Views
5 years ago

writers in prison committee report - PEN Canada

writers in prison committee report - PEN Canada

DAWIT ISAAK ethiopia

DAWIT ISAAK ethiopia “We don’t release him. We don’t take [him] to trial. We know how to deal with him and others like him and we have our own ways of dealing with that.” ERITREAN PRESIDENT ISALAS AFEWORKI dawit isaak is one of a group of independent journalists to have disappeared into the Eritrean prison system after a government crackdown in 2001. They were imprisoned without charge, and subject to harsh treatment, including torture. Nine of them were adopted as honorary members by PEN Canada. Four of those are believed to have died in prison. Isaak was born in October 1964 in what was at the time part of Ethiopia. To escape the violence of the Eritrean war of independence he went to Sweden in 1987, where he gained dual Swedish-Eritrean citizenship. He returned to his homeland in 1991, when Eritrea gained de facto independence, and founded the country’s first independent newspaper setit, and worked as a reporter for the publication. In 1998 a border dispute between Eritrea and Ethiopia sparked a fresh round of violence and Isaak again sought refuge in Sweden, this time settling his wife and children there. The conflict had provoked a great deal of criticism of the Eritrean government and in 2001, an open letter signed by fifteen government ministers calling for democratic 2000s reform was delivered to the government. The letter (along with general commentary) was covered in the independent Eritrean media including setit. The government response was to arrest those who signed the letter, and those who published it. In November that year the local Swedish consul held a brief meeting with Isaak in jail. Later, in April 2002, the Committee to Protect Journalists reported that Isaak had been hospitalized suffering from injuries sustained through torture. In November 2005 he was released from prison, but hopes that he would be allowed to return to Sweden were dashed when he was re-arrested two days later. Dawit Isaak remains in prison. In February 2009 it was reported that he was seriously ill. Isaak’s case has attracted a great deal of attention in Sweden, since he is a citizen of that country. In an interview with Swedish television last year, Eritreatn president Isalas Afeworki was asked about his whereabouts. “I don’t know,” he said. “I don’t even care where he is or what he is doing. He did a big mistake.” PEN CANADA 39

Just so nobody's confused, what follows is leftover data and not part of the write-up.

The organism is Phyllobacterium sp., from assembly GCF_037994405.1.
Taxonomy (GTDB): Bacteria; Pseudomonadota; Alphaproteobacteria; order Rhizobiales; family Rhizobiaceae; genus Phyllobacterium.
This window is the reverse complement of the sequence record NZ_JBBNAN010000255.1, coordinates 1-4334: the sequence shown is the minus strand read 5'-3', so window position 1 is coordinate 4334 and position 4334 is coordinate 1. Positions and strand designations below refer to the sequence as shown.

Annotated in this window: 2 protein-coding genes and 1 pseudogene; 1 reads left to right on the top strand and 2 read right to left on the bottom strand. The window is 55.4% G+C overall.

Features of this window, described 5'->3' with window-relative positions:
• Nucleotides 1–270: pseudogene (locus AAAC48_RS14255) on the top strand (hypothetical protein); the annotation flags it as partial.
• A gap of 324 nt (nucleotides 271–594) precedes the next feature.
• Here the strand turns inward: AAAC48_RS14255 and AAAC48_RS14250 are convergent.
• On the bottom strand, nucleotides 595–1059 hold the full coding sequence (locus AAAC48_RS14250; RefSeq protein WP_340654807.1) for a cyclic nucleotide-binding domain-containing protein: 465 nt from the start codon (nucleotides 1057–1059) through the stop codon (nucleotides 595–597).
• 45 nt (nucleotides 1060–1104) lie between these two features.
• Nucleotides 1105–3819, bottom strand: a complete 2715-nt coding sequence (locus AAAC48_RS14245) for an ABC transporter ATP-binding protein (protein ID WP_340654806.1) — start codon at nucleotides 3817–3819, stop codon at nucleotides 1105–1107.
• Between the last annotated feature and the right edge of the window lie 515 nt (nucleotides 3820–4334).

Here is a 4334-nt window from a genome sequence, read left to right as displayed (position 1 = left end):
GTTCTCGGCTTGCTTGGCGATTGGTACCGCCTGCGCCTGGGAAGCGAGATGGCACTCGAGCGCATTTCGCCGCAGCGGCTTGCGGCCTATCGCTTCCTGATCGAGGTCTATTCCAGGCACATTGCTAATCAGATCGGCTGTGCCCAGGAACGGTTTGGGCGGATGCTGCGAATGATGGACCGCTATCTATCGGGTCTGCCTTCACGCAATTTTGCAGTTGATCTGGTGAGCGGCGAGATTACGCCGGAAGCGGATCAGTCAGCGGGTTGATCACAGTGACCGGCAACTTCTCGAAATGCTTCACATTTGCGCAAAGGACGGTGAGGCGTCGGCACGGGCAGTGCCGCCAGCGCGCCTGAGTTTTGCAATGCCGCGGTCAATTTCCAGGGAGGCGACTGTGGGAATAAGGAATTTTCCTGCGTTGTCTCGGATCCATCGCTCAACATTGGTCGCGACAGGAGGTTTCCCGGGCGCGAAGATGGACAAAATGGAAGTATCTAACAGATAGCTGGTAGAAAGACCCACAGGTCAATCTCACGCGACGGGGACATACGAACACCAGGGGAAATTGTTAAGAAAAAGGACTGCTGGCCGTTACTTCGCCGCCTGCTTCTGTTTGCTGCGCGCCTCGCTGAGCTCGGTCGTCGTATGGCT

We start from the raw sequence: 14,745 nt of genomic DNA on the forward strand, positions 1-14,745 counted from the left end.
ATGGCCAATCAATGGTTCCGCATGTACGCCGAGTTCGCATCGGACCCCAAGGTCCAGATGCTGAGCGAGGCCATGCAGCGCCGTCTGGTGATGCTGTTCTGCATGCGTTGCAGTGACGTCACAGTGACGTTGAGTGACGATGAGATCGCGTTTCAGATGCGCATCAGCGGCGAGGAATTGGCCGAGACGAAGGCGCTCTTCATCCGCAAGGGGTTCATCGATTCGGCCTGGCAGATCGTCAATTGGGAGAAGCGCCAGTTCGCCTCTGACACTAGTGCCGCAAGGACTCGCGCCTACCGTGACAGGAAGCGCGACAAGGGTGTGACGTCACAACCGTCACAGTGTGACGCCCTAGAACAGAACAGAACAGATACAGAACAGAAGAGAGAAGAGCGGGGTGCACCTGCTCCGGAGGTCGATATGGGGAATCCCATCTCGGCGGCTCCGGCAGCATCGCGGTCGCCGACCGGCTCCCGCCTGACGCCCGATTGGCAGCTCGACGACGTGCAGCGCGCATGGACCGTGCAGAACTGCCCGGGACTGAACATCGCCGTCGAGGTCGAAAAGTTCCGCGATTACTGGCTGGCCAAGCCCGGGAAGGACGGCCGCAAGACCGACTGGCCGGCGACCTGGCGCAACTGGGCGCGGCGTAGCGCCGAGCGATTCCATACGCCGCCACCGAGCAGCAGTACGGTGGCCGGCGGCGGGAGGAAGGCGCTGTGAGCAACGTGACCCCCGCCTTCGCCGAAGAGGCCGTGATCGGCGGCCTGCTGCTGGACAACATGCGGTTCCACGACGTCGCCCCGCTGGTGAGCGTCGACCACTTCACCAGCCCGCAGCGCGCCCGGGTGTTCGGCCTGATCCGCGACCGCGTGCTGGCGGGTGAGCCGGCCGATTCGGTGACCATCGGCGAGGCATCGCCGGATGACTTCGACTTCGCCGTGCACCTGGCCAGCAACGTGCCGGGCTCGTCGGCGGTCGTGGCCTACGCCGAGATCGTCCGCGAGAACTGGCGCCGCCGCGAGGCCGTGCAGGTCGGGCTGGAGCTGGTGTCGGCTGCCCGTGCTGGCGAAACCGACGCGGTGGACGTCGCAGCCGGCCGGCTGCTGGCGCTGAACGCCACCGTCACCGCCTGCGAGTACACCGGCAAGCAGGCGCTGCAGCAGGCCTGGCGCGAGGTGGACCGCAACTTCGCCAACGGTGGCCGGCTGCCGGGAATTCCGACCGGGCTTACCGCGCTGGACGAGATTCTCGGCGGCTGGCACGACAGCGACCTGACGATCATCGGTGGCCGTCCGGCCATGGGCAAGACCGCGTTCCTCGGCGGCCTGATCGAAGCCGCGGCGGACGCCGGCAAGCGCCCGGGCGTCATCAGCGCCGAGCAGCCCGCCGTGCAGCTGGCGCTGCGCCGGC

Handbook for Writers in Prison - PEN American Center
PEN Canada Annual Report 2007
Annual Report 2007 - Women's Affairs Technical Committee
Report of the ad hoc Committee on the Review of Chapter 9 and ...
22nd GENERAL REPORT OF THE CPT - European Committee for ...
Occupation - International Committee of the Red Cross
International Markets 2009 report - Telefilm Canada
Friendship Committee Leverkusen – Lukajange Annual Report 2008
Corporal Punishment Report Outline - Redress
membership committee report - PEN Canada
PEN Canada Annual Report 2011
Writers in Prison Committee chair's notebook 4 - PEN International
International PEN Writers in Prison Committee half-year ... - Pen-Kurd
Writers in Prison Committee chair's notebook 3 - PEN International
Writers in Prison Committee chair's notebook 1 - PEN International
CANADA IN AFGHANISTAN Report of the Standing Committee on ...
PEN Canada Annual Report 2004
PEN Canada Annual Report 2013
English PEN Readers & Writers Training Seminar
"PENS Report" of the APA - Stanford Prison Experiment
CCAU Report backgrounder - Writers Guild of Canada
Prison Service - European Committee for the Prevention of Torture
Cork Prison Visiting Committee Annual Report 2005 (PDF – 9KB)
Prison Voices II - The John Howard Society of Canada
Download Testimony - Senate Foreign Relations Committee
The Right to Health in Prisons - Swiss Human Rights Book
Report of the Committee on the Elimination of Discrimination ...
Select Committee on the Increase in Prisoner Population Final Report
Limerick Prison Visiting Committee Annual Report 2006 - The ...
program report - Saskatchewan Writers' Guild